The Land of Perfect

SHORT FINAL By DEBORAH McFARLAND

Like many aviators, I spend some of my free time cruising various aviation forums, and from past experience, I have learned to take what I read with a grain of salt.

Recently, however, it has been kind of difficult to ignore some of the nonsense that makes its way to these sites.

Through the wonderful portal of knowledge that is the Internet, I have been assured that I am dangerous because I utilize the slip. How so, I asked the CFI who forewarned of impending disaster. The slip is a cross-controlled situation, he said. Its use will lead to a stall and spin.

Another poster eagerly agreed and informed me that the slip is an “uncontrolled” maneuver and will ultimately lead to my demise. There were many possible replies that rattled around in my brain to these troublesome remarks, but instead of laying these poor gentlemen low with my caustic tongue, I was curious as to how they would suggest I lose altitude while controlling my airspeed.

Use your flaps, they said. There ya go! Who knew the answer could be so simple?

There’s just one problem: I don’t have flaps.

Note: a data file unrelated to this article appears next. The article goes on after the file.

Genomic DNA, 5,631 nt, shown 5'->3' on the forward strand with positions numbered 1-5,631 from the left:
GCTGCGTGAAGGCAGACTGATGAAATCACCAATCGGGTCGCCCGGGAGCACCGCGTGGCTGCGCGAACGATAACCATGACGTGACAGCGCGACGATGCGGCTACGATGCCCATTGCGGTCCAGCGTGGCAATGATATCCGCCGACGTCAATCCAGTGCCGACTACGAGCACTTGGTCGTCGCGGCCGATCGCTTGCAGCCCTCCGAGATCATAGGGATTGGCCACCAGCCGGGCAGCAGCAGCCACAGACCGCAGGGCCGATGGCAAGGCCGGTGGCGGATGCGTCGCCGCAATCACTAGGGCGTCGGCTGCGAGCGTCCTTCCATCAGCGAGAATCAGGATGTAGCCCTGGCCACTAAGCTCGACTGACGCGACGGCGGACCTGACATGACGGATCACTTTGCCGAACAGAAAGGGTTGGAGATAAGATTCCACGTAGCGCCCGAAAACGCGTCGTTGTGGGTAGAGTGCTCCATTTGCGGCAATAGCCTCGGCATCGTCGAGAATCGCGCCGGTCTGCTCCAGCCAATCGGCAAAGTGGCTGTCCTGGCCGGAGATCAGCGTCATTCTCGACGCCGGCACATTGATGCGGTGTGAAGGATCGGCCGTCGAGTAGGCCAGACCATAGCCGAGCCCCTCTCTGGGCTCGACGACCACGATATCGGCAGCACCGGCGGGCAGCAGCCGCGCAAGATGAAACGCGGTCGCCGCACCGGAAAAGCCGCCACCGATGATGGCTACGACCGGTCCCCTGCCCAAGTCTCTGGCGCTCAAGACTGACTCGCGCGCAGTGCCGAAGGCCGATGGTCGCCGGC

Then there is the debate about the crab/side slip crosswind approach to landing that always brings out a loon or two. I really don’t have a dog in this race. I don’t care what approach another pilot makes in his or her Cherokee, just as long as the field is still useable for me afterwards. However, one pilot insisted that experience taught him that the crab, which he used exclusively, was the best technique. Really?

This gentleman’s flying experience probably doesn’t include much time in a small taildragger. Lester never, ever approaches the ground in a crab. In the crosswind, one wing is low and one wheel touches the ground (what wheel that is, main versus tailwheel, is another debate altogether). My experience has taught me that “crab” is a four-letter word.